BESIDE THE SEASIDE
Can you remember why the sea is salty?
How does the moon affect the tide?
Where were Britain’s most notorious places for smugglers?
And what was the mystery of St Michael’s Mount?
There are almost as many stories about the sea as there are pebbles on the beach. Beside the Seaside is a book for anyone who has been captivated by the crash of waves on sand, thrilled by the exploits of pirates or delighted in an ice cream at the end of the pier.
Answering such questions as what to look for in rock pools, which are the best knots and how to avoid being cursed by a mermaid, Beside the Seaside is bursting with facts, fables, history and mystery about Britain’s seaside and coast.
RED SKY AT NIGHT
-Ever wondered how to predict the weather just by looking at the sky?
-Or wanted to attract butterflies to your garden?
-Is there a knack to building the perfect bonfire?
-And how exactly do you race a ferret?
In this world of traffic tailbacks, supermarket shopping and 24-hour internet access, it’s easy to feel disconnected from the beauty and rhythms of the natural world.
If you have ever gazed in awe at stars in the night’s sky, tried to catch a perfect snowflake or longed for the comfort of a roaring log fire, then this is the book for you. From spotting Britain’s five kinds of owl to gardening by the phases of the moon, and from curing a cold to brewing your own ale, Red Sky at Night is packed with instructions and lists, ancient customs and old wives tales, making it an indispensable guide to countryside lore.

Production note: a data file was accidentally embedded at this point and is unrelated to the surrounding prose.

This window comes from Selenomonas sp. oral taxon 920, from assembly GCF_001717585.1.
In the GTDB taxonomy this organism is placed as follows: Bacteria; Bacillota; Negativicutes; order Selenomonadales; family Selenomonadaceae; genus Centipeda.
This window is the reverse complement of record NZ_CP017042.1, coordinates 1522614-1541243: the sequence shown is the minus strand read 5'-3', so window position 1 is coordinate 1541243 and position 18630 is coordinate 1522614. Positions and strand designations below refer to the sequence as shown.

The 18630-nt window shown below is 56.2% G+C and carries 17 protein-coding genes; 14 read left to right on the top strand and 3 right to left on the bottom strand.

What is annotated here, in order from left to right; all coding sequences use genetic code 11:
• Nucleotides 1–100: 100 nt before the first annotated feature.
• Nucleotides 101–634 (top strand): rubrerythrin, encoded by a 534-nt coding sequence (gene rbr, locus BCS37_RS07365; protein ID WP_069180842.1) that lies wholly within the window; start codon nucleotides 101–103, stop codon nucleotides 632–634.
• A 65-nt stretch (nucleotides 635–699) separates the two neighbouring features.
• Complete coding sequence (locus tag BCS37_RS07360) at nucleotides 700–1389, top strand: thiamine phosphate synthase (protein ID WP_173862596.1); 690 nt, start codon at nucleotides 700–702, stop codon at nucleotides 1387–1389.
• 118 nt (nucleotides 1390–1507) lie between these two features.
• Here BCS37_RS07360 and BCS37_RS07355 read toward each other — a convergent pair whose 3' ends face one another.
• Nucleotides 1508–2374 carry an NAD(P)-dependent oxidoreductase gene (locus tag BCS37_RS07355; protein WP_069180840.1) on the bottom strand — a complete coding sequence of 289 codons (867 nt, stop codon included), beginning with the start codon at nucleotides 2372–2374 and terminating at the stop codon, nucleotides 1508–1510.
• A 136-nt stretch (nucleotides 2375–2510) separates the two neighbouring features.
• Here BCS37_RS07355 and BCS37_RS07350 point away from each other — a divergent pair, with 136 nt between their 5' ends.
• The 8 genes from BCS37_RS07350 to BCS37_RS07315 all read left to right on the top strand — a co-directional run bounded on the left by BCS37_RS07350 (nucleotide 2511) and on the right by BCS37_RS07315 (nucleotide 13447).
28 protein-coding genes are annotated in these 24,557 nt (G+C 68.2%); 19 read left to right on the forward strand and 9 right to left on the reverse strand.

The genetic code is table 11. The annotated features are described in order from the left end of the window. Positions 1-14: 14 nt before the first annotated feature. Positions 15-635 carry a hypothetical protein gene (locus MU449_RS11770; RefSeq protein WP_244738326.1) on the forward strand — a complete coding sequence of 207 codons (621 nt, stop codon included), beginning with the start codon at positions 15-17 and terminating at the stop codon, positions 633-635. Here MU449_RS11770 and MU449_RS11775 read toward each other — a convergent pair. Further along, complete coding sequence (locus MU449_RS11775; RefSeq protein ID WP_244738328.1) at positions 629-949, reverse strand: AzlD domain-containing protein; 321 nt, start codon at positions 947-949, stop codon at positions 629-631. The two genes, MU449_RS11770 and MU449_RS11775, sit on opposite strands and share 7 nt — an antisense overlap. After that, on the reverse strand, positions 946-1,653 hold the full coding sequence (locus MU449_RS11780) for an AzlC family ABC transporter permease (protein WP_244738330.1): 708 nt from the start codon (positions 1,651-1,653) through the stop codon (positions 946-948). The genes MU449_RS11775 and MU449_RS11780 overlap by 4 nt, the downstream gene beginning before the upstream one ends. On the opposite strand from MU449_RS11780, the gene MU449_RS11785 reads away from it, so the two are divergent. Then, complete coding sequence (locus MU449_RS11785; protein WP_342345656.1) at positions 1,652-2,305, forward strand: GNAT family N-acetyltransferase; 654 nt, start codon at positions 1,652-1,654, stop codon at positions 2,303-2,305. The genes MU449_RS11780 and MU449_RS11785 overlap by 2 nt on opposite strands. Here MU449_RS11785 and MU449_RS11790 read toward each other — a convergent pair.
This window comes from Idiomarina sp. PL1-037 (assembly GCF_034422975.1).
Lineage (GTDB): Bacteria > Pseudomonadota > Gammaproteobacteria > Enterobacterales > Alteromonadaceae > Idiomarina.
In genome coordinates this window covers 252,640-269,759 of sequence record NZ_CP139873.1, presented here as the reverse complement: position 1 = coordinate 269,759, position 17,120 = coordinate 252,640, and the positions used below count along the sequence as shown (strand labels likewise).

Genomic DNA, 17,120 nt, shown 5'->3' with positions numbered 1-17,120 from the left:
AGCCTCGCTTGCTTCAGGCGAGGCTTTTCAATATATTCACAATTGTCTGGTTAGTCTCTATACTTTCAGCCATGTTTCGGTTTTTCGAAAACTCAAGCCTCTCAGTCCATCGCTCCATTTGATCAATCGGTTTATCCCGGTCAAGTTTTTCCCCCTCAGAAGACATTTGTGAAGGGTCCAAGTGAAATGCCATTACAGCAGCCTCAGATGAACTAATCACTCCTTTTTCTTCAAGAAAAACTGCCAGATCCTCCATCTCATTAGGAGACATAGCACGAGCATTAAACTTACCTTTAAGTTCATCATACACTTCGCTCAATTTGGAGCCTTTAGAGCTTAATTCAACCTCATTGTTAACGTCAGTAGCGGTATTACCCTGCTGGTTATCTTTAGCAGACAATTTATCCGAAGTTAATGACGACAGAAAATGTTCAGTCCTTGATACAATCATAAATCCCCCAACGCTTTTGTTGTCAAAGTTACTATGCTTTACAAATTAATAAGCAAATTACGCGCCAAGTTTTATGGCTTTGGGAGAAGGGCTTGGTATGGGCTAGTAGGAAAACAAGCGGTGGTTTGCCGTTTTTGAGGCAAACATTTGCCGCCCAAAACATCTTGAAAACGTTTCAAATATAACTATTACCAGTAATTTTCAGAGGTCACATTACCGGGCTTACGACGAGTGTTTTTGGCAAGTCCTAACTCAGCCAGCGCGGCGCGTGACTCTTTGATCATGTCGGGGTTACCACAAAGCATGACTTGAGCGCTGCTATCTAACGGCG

THE BOOK OF CHRISTMAS
– What is the significance of holly at Christmas?
– When should you make your figgy pudding?
– Why was the Old Lad’s Passing Bell rung on Christmas Eve?
– And who was Good King Wenceslas?
Did you know that, long before turkey arrived on our shores, it was traditional to serve a roasted wild boar’s head at Christmas? Or that our Christmases were once so cold that Frost Fairs were held on the River Thames?
Christmas Day was first celebrated on 25 December in the fourth century CE. But when should our Christmas decorations come down – Twelfth Day, Twelfth Night … or Candlemas? And why?
Packed with fascinating facts about ancient religious customs and traditional feasts, instructions for Victorian parlour games and the stories behind our favourite carols, The Book of Christmas is a captivating volume about our Christmas past.
PIES – RECIPES, HISTORY AND SNIPPETS
This delightful book tells you everything you ever wanted to know about pies – from their surprising beginning in Ancient Egypt, through their adoption by the Romans to their journey to becoming a popular British classic. Did you know that originally the pastry on pies wasn’t eaten? Or that what we call pies were once termed ‘coffyns’ or ‘coffers’? Pies reveals these curious facts and is packed with snippets and trivia that will inform and amuse anyone from the avid cook to the culinary novice.
Some of our most famous and well-loved dishes are pies – from mince pies at Christmas, to regional specialities which have become national favourites like the Melton Mowbray pork pie and the Cornish pasty. Jane Struthers takes a look at the origins of these classics and includes easy and accessible recipes for you to try in your own kitchen. From mouthwatering recipes to surprising facts, Pies is packed full of material as appealing as a sumptuous Bakewell Tart or a hearty Steak and Ale pie.